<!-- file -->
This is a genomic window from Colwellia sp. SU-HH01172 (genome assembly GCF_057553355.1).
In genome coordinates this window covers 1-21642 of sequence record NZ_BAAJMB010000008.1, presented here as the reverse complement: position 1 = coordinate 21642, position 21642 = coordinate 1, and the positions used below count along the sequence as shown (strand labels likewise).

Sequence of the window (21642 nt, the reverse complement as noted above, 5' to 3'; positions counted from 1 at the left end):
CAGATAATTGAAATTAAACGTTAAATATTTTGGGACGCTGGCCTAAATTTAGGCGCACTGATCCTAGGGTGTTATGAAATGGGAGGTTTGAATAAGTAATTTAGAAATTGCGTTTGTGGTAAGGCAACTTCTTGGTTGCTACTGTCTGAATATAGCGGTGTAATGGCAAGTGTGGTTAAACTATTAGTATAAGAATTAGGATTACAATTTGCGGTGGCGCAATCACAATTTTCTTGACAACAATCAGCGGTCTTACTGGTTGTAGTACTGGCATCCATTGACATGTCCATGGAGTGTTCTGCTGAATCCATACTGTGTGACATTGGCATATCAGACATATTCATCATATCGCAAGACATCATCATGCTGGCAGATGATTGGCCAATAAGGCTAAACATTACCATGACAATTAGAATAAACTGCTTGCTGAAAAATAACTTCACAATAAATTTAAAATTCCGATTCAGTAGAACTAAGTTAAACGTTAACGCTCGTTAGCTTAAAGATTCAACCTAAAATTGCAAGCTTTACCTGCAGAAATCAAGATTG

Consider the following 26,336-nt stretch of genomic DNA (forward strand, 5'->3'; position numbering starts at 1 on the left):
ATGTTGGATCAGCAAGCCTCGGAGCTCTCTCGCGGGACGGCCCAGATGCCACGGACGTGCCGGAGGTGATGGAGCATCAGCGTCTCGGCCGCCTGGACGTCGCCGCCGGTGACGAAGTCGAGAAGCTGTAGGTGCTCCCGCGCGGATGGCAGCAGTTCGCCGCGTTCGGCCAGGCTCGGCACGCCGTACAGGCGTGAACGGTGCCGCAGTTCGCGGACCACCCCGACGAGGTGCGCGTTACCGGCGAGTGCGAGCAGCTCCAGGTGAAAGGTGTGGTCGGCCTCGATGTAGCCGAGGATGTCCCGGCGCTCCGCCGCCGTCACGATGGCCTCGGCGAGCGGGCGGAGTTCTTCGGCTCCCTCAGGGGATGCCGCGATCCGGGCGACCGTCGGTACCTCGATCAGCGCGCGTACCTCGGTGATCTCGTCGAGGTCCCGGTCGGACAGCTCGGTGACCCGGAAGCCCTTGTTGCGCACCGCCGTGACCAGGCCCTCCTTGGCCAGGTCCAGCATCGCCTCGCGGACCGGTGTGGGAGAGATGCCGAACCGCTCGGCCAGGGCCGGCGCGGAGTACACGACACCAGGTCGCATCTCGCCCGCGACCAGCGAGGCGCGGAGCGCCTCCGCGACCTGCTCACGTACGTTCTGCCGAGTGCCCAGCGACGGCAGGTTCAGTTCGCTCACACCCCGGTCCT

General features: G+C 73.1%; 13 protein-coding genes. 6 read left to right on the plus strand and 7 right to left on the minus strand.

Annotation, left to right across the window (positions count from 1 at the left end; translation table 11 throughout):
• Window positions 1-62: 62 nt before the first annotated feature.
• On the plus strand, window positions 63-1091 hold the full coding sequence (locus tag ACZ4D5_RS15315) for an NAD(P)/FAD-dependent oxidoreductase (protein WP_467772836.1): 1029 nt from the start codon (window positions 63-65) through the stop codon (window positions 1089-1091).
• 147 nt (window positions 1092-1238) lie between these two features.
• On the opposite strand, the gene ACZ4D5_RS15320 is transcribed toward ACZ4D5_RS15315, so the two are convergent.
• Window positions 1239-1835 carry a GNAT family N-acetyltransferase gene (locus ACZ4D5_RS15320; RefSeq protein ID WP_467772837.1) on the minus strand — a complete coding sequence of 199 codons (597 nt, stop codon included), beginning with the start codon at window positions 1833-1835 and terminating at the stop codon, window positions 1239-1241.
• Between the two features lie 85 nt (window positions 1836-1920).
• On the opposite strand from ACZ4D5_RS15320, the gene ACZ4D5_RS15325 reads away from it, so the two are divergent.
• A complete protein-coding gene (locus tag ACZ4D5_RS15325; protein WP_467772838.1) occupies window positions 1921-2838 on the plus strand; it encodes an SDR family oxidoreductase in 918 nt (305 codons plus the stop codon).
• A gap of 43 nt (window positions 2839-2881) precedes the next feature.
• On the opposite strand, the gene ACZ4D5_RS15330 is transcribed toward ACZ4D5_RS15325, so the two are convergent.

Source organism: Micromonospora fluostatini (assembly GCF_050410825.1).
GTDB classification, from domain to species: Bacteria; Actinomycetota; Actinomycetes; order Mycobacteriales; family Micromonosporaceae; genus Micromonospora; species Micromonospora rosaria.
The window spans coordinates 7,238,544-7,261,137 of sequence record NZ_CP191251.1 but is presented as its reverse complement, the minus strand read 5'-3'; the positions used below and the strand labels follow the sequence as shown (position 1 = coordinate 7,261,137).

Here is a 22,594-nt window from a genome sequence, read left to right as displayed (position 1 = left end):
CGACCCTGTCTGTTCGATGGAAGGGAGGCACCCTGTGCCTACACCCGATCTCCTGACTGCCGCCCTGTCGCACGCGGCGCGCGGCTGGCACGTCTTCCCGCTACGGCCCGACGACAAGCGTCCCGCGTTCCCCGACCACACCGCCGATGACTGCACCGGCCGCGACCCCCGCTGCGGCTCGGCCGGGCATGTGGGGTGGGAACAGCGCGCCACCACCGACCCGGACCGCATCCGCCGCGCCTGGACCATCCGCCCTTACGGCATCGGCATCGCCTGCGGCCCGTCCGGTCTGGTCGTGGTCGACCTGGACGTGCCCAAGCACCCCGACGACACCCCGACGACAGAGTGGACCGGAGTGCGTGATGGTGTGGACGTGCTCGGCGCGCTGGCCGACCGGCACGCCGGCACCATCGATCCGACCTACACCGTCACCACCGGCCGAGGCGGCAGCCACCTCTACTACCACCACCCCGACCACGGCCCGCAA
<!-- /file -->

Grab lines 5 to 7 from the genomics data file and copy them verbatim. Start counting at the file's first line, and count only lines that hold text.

Consider the following 26,336-nt stretch of genomic DNA (forward strand, 5'->3'; position numbering starts at 1 on the left):
ATGTTGGATCAGCAAGCCTCGGAGCTCTCTCGCGGGACGGCCCAGATGCCACGGACGTGCCGGAGGTGATGGAGCATCAGCGTCTCGGCCGCCTGGACGTCGCCGCCGGTGACGAAGTCGAGAAGCTGTAGGTGCTCCCGCGCGGATGGCAGCAGTTCGCCGCGTTCGGCCAGGCTCGGCACGCCGTACAGGCGTGAACGGTGCCGCAGTTCGCGGACCACCCCGACGAGGTGCGCGTTACCGGCGAGTGCGAGCAGCTCCAGGTGAAAGGTGTGGTCGGCCTCGATGTAGCCGAGGATGTCCCGGCGCTCCGCCGCCGTCACGATGGCCTCGGCGAGCGGGCGGAGTTCTTCGGCTCCCTCAGGGGATGCCGCGATCCGGGCGACCGTCGGTACCTCGATCAGCGCGCGTACCTCGGTGATCTCGTCGAGGTCCCGGTCGGACAGCTCGGTGACCCGGAAGCCCTTGTTGCGCACCGCCGTGACCAGGCCCTCCTTGGCCAGGTCCAGCATCGCCTCGCGGACCGGTGTGGGAGAGATGCCGAACCGCTCGGCCAGGGCCGGCGCGGAGTACACGACACCAGGTCGCATCTCGCCCGCGACCAGCGAGGCGCGGAGCGCCTCCGCGACCTGCTCACGTACGTTCTGCCGAGTGCCCAGCGACGGCAGGTTCAGTTCGCTCACACCCCGGTCCT

General features: G+C 73.1%; 13 protein-coding genes. 6 read left to right on the plus strand and 7 right to left on the minus strand.